Beverley Bates had been sober for three months when she came to our Emergency Department (ED) with severe stomach pains. After struggling with cocaine addiction for many years, Beverly had been in the ED more times than she could count, but this occasion would prove life-changing.
“I was in so much pain, I thought I had kidney stones, I couldn’t sit, I couldn’t stand—it was unbearable,” she recalls.
Following a series of tests, Beverley was shocked to learn that she was pregnant, in labour and so far along that she was immediately wheeled over to our Family Birthing Centre (FBC) for an emergency delivery.
“The moment I saw Violet she changed my life,” she said. “From that moment something was lifted from me.”
Violet was born premature and diagnosed with Downs Syndrome and a heart condition so she spent several days in the NICU— a challenging time for Beverley.
“When I found out she had Downs Syndrome, I felt incredibly guilty, I wondered if my substance abuse did this to her,” Beverley said. “My team of healthcare providers was so supportive, they explained it was a genetic disorder and encouraged me to realize that this was a gift; I realized I had to save her and she saved me as well.”
Just a few months earlier, Beverley decided she wanted to get clean. It wasn’t her first time at Glendale House, the addiction treatment facility at St. Joe’s; she had tried to break the cycle of addiction in the past. This time was different—as part of her recovery, she saw a psychiatrist who diagnosed her with post-traumatic stress disorder and anxiety, a discovery that marked the beginning of a breakthrough.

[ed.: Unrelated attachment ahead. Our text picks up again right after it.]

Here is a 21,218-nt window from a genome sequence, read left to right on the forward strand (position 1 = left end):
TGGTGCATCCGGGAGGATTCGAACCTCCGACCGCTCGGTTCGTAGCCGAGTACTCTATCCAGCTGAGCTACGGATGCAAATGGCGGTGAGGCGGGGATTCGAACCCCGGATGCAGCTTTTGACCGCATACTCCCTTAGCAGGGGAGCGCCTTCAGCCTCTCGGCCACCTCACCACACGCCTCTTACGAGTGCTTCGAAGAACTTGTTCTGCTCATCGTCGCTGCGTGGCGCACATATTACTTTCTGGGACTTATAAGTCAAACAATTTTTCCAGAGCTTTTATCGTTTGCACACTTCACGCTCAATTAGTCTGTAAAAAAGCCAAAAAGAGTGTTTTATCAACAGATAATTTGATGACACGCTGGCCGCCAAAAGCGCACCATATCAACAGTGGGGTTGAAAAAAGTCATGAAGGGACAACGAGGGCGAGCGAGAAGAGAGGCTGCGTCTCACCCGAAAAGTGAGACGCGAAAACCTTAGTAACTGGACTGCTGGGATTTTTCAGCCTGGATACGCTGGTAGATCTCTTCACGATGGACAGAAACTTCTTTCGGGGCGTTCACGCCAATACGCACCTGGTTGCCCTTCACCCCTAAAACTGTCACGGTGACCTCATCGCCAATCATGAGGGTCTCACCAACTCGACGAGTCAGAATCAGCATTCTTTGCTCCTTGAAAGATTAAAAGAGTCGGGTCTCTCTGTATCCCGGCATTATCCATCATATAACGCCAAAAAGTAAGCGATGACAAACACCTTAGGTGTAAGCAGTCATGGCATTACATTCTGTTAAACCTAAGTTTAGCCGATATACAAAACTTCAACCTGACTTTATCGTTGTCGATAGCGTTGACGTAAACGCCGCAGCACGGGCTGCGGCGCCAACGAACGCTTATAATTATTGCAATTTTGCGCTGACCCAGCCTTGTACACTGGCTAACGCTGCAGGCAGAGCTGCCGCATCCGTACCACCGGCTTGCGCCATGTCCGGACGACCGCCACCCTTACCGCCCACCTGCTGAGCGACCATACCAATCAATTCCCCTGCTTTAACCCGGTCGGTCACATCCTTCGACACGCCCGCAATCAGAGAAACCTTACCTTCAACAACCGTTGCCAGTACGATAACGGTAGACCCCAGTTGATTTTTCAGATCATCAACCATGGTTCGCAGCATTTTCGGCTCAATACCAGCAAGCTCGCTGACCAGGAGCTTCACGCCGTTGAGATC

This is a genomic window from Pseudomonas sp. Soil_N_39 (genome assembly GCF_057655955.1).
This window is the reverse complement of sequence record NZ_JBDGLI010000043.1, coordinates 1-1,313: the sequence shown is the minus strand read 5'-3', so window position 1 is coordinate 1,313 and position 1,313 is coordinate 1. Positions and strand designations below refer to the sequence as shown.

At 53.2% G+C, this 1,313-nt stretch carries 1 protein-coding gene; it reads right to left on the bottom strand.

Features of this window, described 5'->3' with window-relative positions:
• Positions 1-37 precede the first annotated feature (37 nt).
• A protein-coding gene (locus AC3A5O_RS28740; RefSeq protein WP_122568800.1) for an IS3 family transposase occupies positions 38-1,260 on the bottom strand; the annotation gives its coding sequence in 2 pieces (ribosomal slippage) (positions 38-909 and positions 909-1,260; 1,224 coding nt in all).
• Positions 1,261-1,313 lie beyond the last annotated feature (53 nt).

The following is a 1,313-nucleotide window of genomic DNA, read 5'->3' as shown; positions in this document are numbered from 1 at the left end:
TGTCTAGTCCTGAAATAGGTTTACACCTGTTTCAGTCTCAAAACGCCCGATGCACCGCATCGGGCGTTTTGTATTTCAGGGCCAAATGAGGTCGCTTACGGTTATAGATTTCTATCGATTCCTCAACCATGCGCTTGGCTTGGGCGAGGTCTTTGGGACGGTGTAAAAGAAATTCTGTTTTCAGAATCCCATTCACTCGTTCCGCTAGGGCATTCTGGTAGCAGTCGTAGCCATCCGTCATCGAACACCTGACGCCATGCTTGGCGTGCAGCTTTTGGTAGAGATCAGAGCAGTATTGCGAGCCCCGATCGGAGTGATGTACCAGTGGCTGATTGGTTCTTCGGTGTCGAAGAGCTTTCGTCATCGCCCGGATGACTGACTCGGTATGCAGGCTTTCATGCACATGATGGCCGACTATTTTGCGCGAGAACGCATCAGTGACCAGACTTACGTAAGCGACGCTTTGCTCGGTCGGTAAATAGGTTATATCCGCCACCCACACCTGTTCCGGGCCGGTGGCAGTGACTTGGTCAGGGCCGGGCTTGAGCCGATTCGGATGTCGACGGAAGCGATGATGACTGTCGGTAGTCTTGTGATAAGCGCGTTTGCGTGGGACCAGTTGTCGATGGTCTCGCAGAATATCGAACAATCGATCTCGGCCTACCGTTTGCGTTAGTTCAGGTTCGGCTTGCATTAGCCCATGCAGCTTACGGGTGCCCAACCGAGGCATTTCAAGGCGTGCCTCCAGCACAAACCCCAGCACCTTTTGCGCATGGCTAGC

“At first I felt the stigma of having a mental illness – I remember thinking, ‘why not do drugs?’ I had no hope,” Beverley said. “Then I realized I had to work through both issues, it put things in perspective and made me realize why it had been so difficult for me to quit.”
There is more awareness now than ever of the impact of mental health on our overall wellbeing, yet many people still don’t get treatment when they need it. The fear of being judged, an inability to pay for therapy, and not knowing where to find help can all be barriers to receiving care. People struggling with addictions and mental illness face the added challenge of treating two complex issues.
“I had been struggling a long time,” Beverley said. “As an addict you already feel embarrassed of what you’re doing; it can be hard to seek help.”
Glendale House has treatment options for people in all stages of addiction. Located just adjacent to our ED, the team works closely with the mental health program and ED to provide seamless transitions for all patients coming into the Health Centre.
From Glendale House to the FBC, Beverley was able to access a team of healthcare professionals who supported her through her journey to sobriety. Three and a half years later, Beverley is grateful for the consistent support.
“I went to many different hospitals which can be really hard – you always feel like people are judging you. St. Joe’s is different; I’ve always felt like they cared about me.”
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